I open the cedar chest and shake out the first thing that comes to hand. My green sweater, weave intact, no holes.
It’s a good cedar chest, an old one.
I’m going to give it to Chloe.
I’m giving all of my wool sweaters to Goodwill. In Florida, I’m wearing cotton T-shirts and cotton shorts that show my knees. I never liked pools but I’m going to lie by the pool in that little community I found online and stick my chest up toward the sun while I smoke and get leathery.
The doorbell rings. Through the eyehole I see the fumigation guy, his nose huge and the rest of his face receding. He bobs forward and back as if he were admiring himself in the bottom of an upside down stainless steel bowl.
His nametag says Ken. I let him in and he unzips a yellow nylon bag, takes out a white nylon suit, steps into it. Ken disappears and an astronaut takes his place. He bends down to inspect my carpet, gets down on hands and knees and looks for eggs in the threads through his face mask.
Maybe Chloe won’t want the cedar chest. Maybe her apartment is too small for family heirlooms. Maybe she doesn’t wear wool anymore. Last time I saw her she kissed me on the cheek and a smell washed over me like lilies of the valley. She never wore perfume. Her hair glittered in the sun and she smiled a kind of smile I didn’t recognize.
I knew all her smiles when she was a baby—the smile that said she thought my jokes were kind of funny, the one that said she wanted a strawberry real bad, the one that said she had to quench a thirst so deep it made her flap her arms and hold them out toward me to nurse, a half-smile of pure need, pure certainty.
She said, “Why Florida, Mom?” as she smiled this smile I didn’t understand.
I wave my hands at Ken and go upstairs to the bedroom with the walk-in closet. His boots thunk behind me, his breath wheezes through his suit vent.
I open the door of the closet and duck as a cloud of white moths pours out over my head.
Ken moves forward and stands at the door, his arms spread, his gloved hands touching the doorjambs. As I back away, I see Ken’s man-shaped suit silhouetted in a pale kaleidoscope of moths that stream up, down, and around in the closet.
The boards feel cool and solid underneath me. The light hits the water as I dangle my feet off the dock. A blackfly lands in my hair. As I comb it out, it buzzes in my fingers. My sweater smells sharp, medicinal, fresh.
In Florida, the fumigators wrap whole houses in plastic and pipe the poison in through a nozzle. You can’t go back in for two weeks.
My house looks like the outside of a house, with shingles and windows and a roof. Not at all like a giant plastic bag.
I don’t look back at it, though. I know what it looks like.
Ken bobs through the rooms like a helium balloon, dropping poison.
The rocks crop up as the tide goes out. The seagulls hunker down on the stone outcroppings and send mean, defiant shrugs to no one in particular.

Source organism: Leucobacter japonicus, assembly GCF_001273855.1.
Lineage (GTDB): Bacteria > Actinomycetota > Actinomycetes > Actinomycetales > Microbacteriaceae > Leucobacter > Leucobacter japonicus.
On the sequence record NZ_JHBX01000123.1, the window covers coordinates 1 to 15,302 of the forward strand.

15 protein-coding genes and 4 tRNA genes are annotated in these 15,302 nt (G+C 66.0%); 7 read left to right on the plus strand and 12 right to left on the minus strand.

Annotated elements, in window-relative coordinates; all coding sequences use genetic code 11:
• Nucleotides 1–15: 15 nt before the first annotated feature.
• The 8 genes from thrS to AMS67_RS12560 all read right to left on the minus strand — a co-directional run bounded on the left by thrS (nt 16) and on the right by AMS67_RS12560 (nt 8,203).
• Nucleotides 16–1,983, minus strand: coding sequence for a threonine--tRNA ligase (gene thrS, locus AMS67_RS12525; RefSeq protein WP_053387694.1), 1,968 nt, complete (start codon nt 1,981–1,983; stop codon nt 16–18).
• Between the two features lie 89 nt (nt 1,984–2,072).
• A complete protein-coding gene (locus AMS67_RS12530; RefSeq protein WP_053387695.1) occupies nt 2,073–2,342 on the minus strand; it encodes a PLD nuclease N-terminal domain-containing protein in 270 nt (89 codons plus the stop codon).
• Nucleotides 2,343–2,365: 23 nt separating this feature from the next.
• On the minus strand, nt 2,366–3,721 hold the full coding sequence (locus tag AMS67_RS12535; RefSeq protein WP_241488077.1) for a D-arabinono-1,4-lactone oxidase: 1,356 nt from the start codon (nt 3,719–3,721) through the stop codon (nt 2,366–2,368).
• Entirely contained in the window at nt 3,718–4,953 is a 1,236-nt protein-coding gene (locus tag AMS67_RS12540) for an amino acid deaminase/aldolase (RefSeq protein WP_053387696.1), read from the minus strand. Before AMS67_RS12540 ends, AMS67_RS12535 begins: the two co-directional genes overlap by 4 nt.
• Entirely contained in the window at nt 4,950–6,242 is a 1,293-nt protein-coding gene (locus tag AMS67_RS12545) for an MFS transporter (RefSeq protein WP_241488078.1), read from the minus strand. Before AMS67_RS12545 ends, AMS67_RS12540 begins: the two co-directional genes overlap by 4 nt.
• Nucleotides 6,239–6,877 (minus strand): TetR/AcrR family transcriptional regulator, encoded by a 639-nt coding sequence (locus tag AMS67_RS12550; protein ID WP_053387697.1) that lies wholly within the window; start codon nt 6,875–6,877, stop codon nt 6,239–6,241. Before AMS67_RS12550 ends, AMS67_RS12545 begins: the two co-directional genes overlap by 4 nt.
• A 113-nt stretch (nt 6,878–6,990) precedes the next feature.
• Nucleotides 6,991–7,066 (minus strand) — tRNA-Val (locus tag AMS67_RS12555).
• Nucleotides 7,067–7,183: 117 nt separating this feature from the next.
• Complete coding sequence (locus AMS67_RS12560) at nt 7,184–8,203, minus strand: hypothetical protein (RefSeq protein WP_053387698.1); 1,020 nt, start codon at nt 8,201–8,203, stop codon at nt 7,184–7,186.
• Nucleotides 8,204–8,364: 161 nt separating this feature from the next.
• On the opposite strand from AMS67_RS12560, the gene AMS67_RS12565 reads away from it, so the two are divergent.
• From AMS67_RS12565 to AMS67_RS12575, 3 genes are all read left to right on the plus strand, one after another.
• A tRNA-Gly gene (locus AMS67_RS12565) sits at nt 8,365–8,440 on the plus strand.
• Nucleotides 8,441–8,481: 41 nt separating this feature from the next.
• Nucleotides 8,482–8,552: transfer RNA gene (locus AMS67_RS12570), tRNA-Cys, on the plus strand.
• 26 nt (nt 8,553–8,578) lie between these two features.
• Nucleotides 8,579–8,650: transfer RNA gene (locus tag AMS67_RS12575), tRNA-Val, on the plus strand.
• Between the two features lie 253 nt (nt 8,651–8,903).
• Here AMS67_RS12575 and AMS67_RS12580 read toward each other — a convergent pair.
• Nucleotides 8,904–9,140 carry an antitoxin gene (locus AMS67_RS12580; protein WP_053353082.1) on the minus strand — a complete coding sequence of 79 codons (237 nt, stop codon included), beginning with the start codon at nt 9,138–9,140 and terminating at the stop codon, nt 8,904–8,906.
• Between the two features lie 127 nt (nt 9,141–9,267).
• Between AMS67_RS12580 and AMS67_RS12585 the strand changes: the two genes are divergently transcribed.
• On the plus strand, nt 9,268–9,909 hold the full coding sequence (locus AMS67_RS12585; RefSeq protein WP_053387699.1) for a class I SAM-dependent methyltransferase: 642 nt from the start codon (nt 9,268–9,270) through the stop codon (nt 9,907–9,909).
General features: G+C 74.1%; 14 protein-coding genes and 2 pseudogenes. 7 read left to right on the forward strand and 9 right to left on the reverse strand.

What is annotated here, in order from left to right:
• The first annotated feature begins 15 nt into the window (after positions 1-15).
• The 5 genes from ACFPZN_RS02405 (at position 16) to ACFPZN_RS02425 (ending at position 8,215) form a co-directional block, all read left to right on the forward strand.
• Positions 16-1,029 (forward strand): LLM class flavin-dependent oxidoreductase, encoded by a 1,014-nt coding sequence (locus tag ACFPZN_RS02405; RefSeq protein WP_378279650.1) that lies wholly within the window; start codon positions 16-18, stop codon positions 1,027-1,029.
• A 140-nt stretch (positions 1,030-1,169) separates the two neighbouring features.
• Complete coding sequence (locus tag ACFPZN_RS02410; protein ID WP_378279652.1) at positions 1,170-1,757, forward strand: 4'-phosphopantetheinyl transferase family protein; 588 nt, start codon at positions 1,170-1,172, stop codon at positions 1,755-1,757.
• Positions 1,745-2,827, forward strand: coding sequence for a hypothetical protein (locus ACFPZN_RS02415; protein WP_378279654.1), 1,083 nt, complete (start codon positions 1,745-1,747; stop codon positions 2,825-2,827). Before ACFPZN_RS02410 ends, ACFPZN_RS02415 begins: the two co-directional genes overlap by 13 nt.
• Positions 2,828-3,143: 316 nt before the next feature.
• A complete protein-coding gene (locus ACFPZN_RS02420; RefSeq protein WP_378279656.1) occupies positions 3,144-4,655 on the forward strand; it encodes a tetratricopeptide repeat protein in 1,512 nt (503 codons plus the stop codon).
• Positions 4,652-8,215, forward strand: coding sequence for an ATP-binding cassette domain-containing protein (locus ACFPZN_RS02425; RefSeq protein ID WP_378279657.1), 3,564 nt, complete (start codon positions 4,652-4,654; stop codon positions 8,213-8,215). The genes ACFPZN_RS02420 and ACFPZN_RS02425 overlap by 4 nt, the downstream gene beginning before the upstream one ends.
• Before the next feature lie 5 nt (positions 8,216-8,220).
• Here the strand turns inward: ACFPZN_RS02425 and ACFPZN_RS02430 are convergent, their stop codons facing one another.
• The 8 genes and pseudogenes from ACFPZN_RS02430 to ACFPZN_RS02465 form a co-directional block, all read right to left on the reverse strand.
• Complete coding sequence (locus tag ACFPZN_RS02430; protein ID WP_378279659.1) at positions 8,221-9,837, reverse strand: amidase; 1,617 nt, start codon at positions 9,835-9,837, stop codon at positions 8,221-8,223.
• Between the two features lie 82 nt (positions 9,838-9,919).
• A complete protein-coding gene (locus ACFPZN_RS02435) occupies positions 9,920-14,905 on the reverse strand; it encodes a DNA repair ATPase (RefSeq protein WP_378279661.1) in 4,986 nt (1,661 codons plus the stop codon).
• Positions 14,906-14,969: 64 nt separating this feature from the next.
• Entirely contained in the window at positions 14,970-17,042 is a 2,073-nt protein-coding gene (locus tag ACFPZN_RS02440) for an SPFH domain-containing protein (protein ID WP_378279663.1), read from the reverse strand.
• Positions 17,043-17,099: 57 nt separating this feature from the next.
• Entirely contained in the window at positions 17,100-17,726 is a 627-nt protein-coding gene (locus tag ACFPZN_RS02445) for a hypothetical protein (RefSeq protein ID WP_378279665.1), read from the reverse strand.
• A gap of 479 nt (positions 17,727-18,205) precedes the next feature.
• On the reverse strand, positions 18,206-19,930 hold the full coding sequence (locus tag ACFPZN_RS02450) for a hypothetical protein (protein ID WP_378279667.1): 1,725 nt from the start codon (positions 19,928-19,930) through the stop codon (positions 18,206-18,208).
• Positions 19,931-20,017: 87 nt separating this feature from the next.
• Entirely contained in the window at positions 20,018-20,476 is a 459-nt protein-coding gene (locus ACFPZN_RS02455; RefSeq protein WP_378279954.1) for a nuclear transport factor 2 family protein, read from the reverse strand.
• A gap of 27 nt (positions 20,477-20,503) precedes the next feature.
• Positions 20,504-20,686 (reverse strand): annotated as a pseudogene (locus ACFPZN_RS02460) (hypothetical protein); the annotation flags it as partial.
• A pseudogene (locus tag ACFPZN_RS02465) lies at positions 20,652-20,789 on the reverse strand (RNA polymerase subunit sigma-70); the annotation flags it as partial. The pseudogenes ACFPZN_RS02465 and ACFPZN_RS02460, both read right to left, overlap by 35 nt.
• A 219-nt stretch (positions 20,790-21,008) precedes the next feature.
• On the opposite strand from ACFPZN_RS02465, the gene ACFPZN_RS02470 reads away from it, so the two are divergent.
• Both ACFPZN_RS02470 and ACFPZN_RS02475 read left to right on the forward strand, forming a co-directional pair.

Chloe can have whatever she wants but she can’t fit that much in her apartment. New York apartments are really small. There’s not that much room for stuff. The antique furniture my father made—the Shaker tables, the bookshelves, the spice rack.
The high chair where she met her first blackberry. Blackberry juice all over her hands, up her bare arms, smeared in a purple stain across her cheeks, her little knob of a chin. Blackberries on the floor, splatted on the white wall behind the high chair, smashed all over the high chair’s tray, juice dripping down its legs.
I swing my feet. A wind comes up and cuts through my green sweater. I shiver.
A fog of poison lingers in the house. Ken can’t work the window latches in his foil gloves, but he leaves them on, fumbling around without accomplishing anything.
I go through the house and open all the windows to the cold.
In the kitchen, which soon feels arctic, I offer Ken a glass of water.
He takes off his helmet. His hands crackle as he drinks.
Ken looks at the pictures on my refrigerator.
Ken has a baby. Her name is Claire, seven months. He curls his space-man arms to his chest as though he can’t stand her absence, as though she might be right there in his fumigation hug.
We stroll through the house. The dead moths puff out under our feet.
We wind up in the attic. The light from the dormer cuts through the dust and the poison smog in a thick ray. All the furniture looms in heaps.
I brush a pile of moths off the high chair tray, off the chair back with its hand-carved leaves and roses.
I pick it up, so brittle and tiny.
I shove it at Ken. I insist that he take it. I don’t need it anymore, don’t want it.
I carry it down the attic stairs and outside, where I set it down by the tailgate of his white fumigation truck.
The peg legs sink into the spring mud.
We argue. He gives in and puts the high chair in the back of his truck, where it rattles as he drives away, skittering across the truck bed like a live thing as he disappears around the bend.
After the sound of the truck dies out, I walk down the drive to the mailbox. I pull my sweater tight around me as the evening chill sets in and the smell of the sap cuts through the air. When I get back to the house, it’s dark.